The AEDPA statute of limitations is subject to equitable tolling. See Holland v. Florida, 130 S. Ct. 2549, 2560 (2010); Urcinoli v. Cathel, 546 F. 3d 269, 272 (3d Cir. 2008); Miller, 145 F.3d at 618. "A statute of limitations 'can be tolled when principles of equity would make [its] rigid application unfair.'" Urcinoli, 546 F. 3d at 272 (quoting Shendock v. Dir., Office of Workers' Comp. Programs, 893 F. 2d 1458, 1462 (3d Cir. 1990)). "Generally, a litigant seeking equitable tolling bears the burden of establishing two elements: (1) that he has been pursuing his rights diligently, and (2) that some extraordinary circumstance stood in his way." Holland, 130 S. Ct. at 2562 (quoting Pace v. DiGuglielmo, 544 U.S. 408, 418 (2005)); see also LaCava v. Kyler, 398 F.3d 271, 275-276 (3d Cir. 2005). "There are no bright lines in determining whether equitable tolling is warranted in a given case. Rather, the particular circumstances of each petitioner must be taken into account." Pabon v. Mahanoy, 654 F.3d 385, 399 (3d Cir. 2011).

Extraordinary circumstances have been found where "(1) the defendant has actively misled the plaintiff; (2) if the plaintiff has in some extraordinary way been prevented from asserting his rights; or (3) if the plaintiff has timely asserted his rights mistakenly in the wrong forum." Urcinoli, 546 F. 3d at 272 (quoting Satterfield v. Johnson, 434 F. 3d 185, 195 (3d Cir. 2006) (internal quotation marks omitted).

When a petitioner seeks equitable tolling on the basis of attorney error, the Supreme Court has stated that "a garden variety claim of excusable neglect, such as a simple miscalculation that leads a lawyer to miss a filing deadline does not warrant equitable tolling." Holland, 130 S. Ct. at 2564 (citations and internal quotation marks omitted). In Lawrence v. Florida, 549 U.S. 327 (2007), the Supreme Court unequivocally rejected the argument that "counsel's mistake in miscalculating the limitations period entitles [a petitioner] to equitable tolling. If credited, this argument would essentially equitably toll limitations periods for every person whose attorney missed a deadline. Attorney miscalculation is simply not sufficient to warrant equitable tolling, particularly in the post-conviction context where prisoners have no constitutional right to counsel." Id. at 336-37.

On the other hand, in Holland v. Florida, 130 S.Ct. 2549, the Supreme Court rejected the Eleventh Circuit's rule that, although an attorney may have been grossly negligent, an attorney's failure to satisfy professional standards of care can never warrant equitable tolling absent "bad faith, dishonesty, divided loyalty, mental impairment or so forth on the lawyer's part." Id. at 2563 (quoting Holland v. Florida, 539 F.3d 1334, 1339 (11th Cir. 2008)). Holding that "an attorney's failure to satisfy professional standards of care" can warrant equitable tolling where the attorney misconduct is egregious, see Holland, 130 S.Ct. at 2562, 2564, the Supreme Court remanded to the Eleventh Circuit to determine whether the facts of record entitled Holland to equitable tolling, or whether an evidentiary hearing was warranted, see id. at 2565. The Supreme Court distinguished the attorney's egregious professional misconduct in Holland's case from the garden variety negligent miscalculation of the statute of limitations by Lawrence's attorney:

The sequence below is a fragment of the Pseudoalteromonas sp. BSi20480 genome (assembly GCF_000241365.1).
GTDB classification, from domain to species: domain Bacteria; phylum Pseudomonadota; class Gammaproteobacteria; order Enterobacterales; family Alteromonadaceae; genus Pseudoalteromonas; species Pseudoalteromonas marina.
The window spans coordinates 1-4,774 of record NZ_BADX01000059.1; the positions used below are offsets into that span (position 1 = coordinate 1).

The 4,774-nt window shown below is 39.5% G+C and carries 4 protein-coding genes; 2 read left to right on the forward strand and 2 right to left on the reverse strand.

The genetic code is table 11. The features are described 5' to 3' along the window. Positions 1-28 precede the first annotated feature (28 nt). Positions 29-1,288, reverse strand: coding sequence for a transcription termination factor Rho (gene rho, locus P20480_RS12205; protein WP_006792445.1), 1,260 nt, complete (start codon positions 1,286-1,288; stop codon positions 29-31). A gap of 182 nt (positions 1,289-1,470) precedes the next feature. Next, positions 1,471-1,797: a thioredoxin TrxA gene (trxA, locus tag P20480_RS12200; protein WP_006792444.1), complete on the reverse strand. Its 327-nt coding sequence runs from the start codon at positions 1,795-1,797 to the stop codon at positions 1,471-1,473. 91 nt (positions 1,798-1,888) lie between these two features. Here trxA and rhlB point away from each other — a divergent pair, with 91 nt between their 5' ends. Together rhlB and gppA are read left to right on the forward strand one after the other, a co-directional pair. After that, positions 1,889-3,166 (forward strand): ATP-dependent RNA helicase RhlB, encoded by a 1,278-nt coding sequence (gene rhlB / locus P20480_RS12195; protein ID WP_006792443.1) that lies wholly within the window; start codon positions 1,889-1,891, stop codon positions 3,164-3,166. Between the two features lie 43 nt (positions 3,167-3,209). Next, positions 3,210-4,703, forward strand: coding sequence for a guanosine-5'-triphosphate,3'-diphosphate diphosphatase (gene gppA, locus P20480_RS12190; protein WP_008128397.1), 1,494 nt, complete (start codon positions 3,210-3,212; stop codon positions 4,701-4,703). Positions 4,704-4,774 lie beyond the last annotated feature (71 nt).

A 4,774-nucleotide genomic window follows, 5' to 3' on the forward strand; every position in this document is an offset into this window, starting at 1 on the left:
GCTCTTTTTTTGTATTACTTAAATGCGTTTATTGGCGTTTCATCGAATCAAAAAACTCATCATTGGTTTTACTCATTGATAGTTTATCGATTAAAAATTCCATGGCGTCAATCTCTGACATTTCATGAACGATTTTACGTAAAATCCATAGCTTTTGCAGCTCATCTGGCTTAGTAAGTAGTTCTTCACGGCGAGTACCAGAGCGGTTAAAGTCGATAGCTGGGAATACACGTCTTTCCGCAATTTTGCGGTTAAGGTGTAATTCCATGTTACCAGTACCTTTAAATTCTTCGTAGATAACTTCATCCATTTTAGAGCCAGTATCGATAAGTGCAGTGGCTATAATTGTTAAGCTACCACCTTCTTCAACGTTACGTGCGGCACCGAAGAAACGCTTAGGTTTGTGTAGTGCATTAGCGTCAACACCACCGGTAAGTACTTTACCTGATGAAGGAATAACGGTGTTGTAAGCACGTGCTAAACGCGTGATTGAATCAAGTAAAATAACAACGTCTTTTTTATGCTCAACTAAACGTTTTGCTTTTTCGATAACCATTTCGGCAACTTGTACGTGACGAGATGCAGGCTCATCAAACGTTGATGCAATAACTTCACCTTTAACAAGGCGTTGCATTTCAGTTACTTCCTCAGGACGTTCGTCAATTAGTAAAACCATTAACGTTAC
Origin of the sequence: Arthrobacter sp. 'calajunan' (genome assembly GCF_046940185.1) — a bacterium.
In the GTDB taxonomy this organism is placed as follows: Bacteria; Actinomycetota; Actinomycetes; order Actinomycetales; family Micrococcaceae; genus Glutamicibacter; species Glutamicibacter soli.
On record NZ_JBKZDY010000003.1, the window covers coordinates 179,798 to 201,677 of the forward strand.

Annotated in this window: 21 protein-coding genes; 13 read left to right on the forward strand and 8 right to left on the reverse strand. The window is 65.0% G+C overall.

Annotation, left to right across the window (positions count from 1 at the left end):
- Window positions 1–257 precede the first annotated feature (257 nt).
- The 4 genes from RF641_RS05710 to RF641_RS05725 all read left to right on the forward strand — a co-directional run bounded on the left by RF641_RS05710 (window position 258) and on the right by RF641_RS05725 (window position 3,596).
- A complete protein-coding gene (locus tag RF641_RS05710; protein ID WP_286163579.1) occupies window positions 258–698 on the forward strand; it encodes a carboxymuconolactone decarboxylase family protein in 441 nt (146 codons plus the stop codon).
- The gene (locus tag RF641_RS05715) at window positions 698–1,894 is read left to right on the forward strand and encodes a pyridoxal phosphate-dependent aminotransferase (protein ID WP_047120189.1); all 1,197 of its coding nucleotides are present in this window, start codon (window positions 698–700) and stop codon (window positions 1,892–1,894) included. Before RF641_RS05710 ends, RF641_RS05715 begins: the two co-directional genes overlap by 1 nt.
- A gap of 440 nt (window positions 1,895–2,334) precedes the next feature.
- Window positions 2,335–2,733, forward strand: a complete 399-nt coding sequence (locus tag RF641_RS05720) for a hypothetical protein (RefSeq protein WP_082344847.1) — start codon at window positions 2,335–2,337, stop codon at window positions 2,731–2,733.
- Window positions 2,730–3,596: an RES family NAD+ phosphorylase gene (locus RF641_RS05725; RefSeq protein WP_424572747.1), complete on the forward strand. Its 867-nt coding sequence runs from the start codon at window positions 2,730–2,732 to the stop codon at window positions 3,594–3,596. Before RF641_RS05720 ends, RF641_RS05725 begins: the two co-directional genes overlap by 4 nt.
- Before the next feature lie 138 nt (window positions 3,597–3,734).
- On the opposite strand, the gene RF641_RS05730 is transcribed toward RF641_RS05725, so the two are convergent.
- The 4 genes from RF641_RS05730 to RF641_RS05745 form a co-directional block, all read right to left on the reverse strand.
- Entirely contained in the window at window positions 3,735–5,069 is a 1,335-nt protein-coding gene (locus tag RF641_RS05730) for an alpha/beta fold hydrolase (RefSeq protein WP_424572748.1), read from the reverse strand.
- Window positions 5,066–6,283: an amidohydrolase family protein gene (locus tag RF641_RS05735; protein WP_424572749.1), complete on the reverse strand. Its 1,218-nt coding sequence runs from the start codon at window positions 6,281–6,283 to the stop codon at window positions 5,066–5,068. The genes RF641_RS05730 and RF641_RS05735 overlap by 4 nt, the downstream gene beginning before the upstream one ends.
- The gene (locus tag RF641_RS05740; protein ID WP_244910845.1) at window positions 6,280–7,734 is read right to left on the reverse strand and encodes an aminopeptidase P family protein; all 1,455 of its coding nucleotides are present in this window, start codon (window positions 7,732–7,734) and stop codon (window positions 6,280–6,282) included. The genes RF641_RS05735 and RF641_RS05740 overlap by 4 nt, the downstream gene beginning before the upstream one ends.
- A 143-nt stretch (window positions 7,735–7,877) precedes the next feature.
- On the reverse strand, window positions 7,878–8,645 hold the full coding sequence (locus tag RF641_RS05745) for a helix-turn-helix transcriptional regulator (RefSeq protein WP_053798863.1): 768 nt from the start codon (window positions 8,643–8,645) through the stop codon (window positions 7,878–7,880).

We have previously held that "a garden variety claim of excusable neglect," Irwin, 498 U.S., at 96, such as simple "miscalculation" that leads a lawyer to miss a filing deadline, Lawrence, supra, at 336, does not warrant equitable tolling. But the case before us does not involve, and we are not considering, a "garden variety claim" of attorney negligence. Rather, the facts of this case present far more serious instances of attorney misconduct. And, as we have said, although the circumstances of a case must be "extraordinary" before equitable tolling can be applied, we hold that such circumstances are not limited to those that satisfy the test that the Court of Appeals used in this case.

The record facts . . . suggest that this case may well be an "extraordinary" instance in which petitioner's attorney's conduct constituted far more than "garden variety" or excusable neglect." To be sure, Collins failed to file Holland's petition on time and appears to have been unaware of the date on which the limitations period expired - two facts that, alone, might suggest simple negligence. But, in these circumstances, the record facts we have elucidated suggest that the failure amounted to more: Here, Collins failed to file Holland's federal petition on time despite Holland's many letters that repeatedly emphasized the importance of his doing so. Collins apparently did not do the research necessary to find out the proper filing date, despite Holland's letters that went so far as to identify the applicable legal rules. Collins failed to inform Holland in a timely manner about the crucial fact that the Florida Supreme Court had decided his case, again despite Holland's many pleas for that information. And Collins failed to communicate with his client for over a period of years, despite various pleas from Holland that Collins respond to his letters.

Holland, 130 S.Ct. at 2564 (some citations omitted).

In rejecting the Eleventh Circuit's rigid rule, the Supreme Court cited several cases wherein courts of appeals found that "unprofessional attorney conduct may, in certain circumstances, prove 'egregious' and can be 'extraordinary' even though the conduct in question may not satisfy the Eleventh Circuit's rule." Holland, 130 S.Ct. at 2564. For example, the Supreme Court cited Nara v. Frank, 264 F.3d 310, 320 (3d Cir. 2001), where the Third Circuit ordered an evidentiary hearing as to whether a client who was "effectively abandoned" by his lawyer was entitled to equitable tolling, and Spitsyn v. Moore, 345 F.3d 796, 800-802 (9th Cir. 2003), where the Ninth Circuit found that equitable tolling was warranted where the lawyer denied client access to files, failed to prepare a petition, and did not respond to communications.